Bryson Jamal Stevens’ vivid imagination, talent for writing and love for sports allowed him to become a self-published author at the age of 9. His debut book follows the exploits of the Net Rippers, a fictional basketball team that turns to hard work in the face of long odds.
“With commitment, dedication and accountability, there is no way a team can lose.” The motto belongs to the Net Rippers, a fictional basketball team at the heart of young Bryson Jamal Stevens’ first published work of fiction: “Creating the Winning Team.” Available on Amazon.com, the 83-page book hit shelves on July 9, 2021.
A story brewed in Bryson’s mind when he was 8, and the plot sprang to life when he used his Xbox to put together a dynamic team of players and saw them work hard to achieve success. He loosely selected some characters from his actual life and made up the rest for fun. By the time he turned 9, Bryson had authored and self-published his book while at home during the COVID-19 lockdowns. He now enjoys his dream of being a published author.
Bryson started writing when he was 6. When he traveled with his family on vacations, his mother Taticasejuana always encouraged him to write down his thoughts. It was during this time when ideas filled his mind and his imagination developed. She often repeats one of her favorite quotes for him: “He who holds the pen, owns the story.” Taticasejuana encouraged him to create his own story in his voice, while she served as illustrator for the cover and the inside of Bryson’s book. While Bryson has played a variety of sports, from baseball and soccer to football and golf, he admits he loves basketball the most. He considers himself a fan of the Los Angeles Lakers and pays attention to what it takes to put together a successful team.
“I love winning,” he said, “but the players are important.”
“I didn’t know I was going to write a book like that. I just wanted to write something about how to create a winning team.”By Bryson Jamal Stevens
Bryson believes every player on a team serves an important role and should be given the opportunity to compete. “Creating the Winning Team” follows a few friends, ranging in ages from 8 to 10, who form a basketball team called the Net Rippers. Another team—the Bull Gang—with bigger and older players, ranging in ages from 11 to 13, carries a reputation for bullying opponents.
The story begins with all the children being released from school for an early spring break due to a pandemic. The Net Rippers decide to use their time wisely and make plans to practice every day in preparation for the inaugural 2020 Basketball All-Stars Tournament and an eventual showdown with the Bull Gang. “They believed in themselves and practice,” Bryson said, “and they encouraged each other a lot.” He speaks about some of the fictitious characters as if he knows each one personally, perhaps because he does. While the Net Rippers practiced and organized themselves, their opponents saw no need to work on their skills because they were bigger, better and meaner. Instead, the Bull Gang chooses to rely on their usual intimidation tactics to achieve victory. Finally, game day arrives, and the Net Rippers face the Bull Gang with determination and confidence. Bryson leaves the outcome and the details surrounding it to those who read his book, though he did admit readers could expect a sequel in the not-too-distant future.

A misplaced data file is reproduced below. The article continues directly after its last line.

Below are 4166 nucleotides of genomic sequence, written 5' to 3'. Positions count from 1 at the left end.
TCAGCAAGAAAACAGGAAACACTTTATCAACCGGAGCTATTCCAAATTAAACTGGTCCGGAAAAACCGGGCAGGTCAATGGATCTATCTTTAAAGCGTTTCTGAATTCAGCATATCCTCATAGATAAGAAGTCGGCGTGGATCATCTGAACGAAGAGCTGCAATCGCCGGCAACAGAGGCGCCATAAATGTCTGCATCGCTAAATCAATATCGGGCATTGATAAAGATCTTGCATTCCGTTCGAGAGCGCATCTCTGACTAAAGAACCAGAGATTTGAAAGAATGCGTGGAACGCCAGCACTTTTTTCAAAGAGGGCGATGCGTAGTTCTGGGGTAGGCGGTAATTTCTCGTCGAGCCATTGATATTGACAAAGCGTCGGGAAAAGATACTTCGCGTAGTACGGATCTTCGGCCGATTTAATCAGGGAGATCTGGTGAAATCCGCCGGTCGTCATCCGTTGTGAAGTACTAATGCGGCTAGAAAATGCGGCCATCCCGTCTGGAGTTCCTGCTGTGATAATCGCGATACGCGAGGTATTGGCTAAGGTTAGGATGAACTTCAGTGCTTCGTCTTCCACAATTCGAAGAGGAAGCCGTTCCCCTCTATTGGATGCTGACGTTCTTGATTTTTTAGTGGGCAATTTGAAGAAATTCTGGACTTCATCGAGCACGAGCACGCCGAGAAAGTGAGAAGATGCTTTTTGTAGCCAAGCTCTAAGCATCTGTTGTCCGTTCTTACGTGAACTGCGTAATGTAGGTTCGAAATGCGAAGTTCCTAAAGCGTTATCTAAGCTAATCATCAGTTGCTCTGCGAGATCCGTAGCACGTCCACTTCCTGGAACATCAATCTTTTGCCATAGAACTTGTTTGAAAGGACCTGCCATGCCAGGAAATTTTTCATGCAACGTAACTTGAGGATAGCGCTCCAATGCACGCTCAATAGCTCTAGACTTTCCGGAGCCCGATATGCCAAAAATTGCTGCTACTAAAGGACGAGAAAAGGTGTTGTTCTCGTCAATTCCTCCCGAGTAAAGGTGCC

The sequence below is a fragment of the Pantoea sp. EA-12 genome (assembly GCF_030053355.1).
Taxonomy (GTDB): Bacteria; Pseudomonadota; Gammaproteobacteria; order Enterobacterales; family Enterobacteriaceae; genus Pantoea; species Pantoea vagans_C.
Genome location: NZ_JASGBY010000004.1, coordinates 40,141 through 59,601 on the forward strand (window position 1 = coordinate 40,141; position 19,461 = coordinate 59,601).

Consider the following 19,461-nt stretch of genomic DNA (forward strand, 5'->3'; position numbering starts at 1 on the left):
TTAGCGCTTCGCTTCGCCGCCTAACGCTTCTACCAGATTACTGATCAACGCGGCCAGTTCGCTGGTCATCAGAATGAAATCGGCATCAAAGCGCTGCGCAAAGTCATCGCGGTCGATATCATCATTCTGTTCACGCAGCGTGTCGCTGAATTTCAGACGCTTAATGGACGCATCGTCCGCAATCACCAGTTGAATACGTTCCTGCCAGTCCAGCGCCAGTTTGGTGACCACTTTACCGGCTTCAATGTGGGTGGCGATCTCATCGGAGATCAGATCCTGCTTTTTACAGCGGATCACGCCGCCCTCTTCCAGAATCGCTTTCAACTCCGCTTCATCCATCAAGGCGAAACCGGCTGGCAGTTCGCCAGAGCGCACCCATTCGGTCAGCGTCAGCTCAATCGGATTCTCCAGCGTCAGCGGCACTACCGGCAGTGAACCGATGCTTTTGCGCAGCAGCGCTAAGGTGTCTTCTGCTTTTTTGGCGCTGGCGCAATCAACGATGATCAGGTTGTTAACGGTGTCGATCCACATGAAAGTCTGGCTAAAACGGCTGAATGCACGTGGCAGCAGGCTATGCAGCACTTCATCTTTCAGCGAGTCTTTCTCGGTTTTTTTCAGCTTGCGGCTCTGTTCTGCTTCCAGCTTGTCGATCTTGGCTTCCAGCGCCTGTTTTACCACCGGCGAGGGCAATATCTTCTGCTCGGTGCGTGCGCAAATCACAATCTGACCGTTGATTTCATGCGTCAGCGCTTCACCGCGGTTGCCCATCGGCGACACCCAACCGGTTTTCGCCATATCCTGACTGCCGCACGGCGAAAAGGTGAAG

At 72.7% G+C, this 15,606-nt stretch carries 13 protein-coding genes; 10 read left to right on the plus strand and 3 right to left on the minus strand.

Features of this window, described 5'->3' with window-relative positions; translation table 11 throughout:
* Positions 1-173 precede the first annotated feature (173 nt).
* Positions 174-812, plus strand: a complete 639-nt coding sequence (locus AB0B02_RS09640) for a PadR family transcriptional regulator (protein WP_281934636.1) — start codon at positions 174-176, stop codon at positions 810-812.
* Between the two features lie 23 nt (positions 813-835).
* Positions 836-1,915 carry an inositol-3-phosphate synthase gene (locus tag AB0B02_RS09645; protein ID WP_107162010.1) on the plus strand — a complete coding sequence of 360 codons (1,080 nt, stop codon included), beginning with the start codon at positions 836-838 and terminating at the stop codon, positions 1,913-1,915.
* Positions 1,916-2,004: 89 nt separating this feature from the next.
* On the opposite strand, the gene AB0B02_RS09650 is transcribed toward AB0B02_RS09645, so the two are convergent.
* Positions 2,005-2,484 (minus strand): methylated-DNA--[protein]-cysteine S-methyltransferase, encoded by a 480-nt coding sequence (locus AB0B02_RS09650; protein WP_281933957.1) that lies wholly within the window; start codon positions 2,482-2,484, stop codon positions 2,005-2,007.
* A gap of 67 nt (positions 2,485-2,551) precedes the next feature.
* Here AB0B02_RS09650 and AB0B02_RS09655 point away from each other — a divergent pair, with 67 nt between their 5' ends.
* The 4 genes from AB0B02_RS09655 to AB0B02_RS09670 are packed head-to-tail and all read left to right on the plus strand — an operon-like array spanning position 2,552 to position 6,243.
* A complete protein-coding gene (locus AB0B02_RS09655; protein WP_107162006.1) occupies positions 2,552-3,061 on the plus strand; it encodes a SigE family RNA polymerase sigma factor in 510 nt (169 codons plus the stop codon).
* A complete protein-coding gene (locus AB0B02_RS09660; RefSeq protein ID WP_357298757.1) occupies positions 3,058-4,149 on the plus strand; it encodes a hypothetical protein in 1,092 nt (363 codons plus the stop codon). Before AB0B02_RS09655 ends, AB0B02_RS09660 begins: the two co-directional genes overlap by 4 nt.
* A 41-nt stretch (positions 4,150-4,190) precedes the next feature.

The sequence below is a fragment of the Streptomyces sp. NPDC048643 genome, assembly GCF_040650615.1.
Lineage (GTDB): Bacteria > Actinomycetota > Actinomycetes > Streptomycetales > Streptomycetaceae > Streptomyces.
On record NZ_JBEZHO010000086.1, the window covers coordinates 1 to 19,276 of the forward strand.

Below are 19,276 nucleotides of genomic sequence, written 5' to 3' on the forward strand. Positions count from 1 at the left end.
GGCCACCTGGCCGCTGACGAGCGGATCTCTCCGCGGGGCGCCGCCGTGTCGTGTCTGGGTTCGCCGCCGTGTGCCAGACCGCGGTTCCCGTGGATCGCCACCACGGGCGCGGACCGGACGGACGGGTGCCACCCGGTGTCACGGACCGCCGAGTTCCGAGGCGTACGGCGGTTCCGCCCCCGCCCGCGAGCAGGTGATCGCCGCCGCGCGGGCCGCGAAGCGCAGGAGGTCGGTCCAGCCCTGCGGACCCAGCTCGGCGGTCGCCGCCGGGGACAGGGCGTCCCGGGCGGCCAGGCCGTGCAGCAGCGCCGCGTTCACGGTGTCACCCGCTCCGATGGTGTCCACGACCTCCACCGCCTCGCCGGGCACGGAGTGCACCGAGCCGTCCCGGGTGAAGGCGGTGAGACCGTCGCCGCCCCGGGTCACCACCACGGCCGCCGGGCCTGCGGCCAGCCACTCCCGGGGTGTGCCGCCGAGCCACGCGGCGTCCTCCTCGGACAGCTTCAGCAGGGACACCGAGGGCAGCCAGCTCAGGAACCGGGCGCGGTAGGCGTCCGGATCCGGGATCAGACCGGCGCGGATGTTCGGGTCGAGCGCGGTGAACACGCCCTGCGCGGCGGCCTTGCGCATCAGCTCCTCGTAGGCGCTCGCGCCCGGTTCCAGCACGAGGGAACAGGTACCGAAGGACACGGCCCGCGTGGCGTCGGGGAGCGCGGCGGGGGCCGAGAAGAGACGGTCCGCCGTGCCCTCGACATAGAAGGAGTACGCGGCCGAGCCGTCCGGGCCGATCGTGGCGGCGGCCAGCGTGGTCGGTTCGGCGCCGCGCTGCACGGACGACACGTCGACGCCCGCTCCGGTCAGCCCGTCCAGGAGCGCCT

Bryson enjoys being homeschooled alongside younger brother Brinceton. Their parents compare them favorably to the two siblings on “Leave it to Beaver,” a popular 1960s sitcom both boys like to watch, along with “Garfield,” “Alvin and the Chipmunks” and Marvel-related shows. Bryson spends some of his free time reading to his younger brother, creating science experiments with his family and learning about financial literacy with his mother. Bryson and Brinceton even attended a business and public speaking class geared towards children in Grades 1–4 and Grades 5–8.
The young author dedicated his first book to God for giving him the desire to read, expressed gratitude to his mother for teaching him the importance of understanding what he was reading and thanked his grandmother for trusting him with her credit card to purchase books online. Bryson also remains forever grateful to his father, Alfred, who has worked with the City of Atlanta Police Department for 10 years and agreed to fund his son’s writing endeavors while providing additional support and encouragement.
Bryson found influence outside of his immediate family, too. He credited Dan Moore, owner of the Apex Museum in Atlanta, where he met a 6-year-old author. Bryson recalls standing in line for an autograph, reading the book and realizing soon after that writing was an adventure he wanted to take. Bryson and Brinceton’s love for books can be traced back to before they were born when their mother started a personal library on their behalf. It now houses hundreds of books, including “Creating the Winning Team.” Taticasejuana describes Bryson as a delightful kid who always looks out for others. When she finished reading his book, she asked him why he made some of the choices he made as they relate to the Net Rippers and the Bull Gang.
“Mom,” he said, “we all win when your team wins.”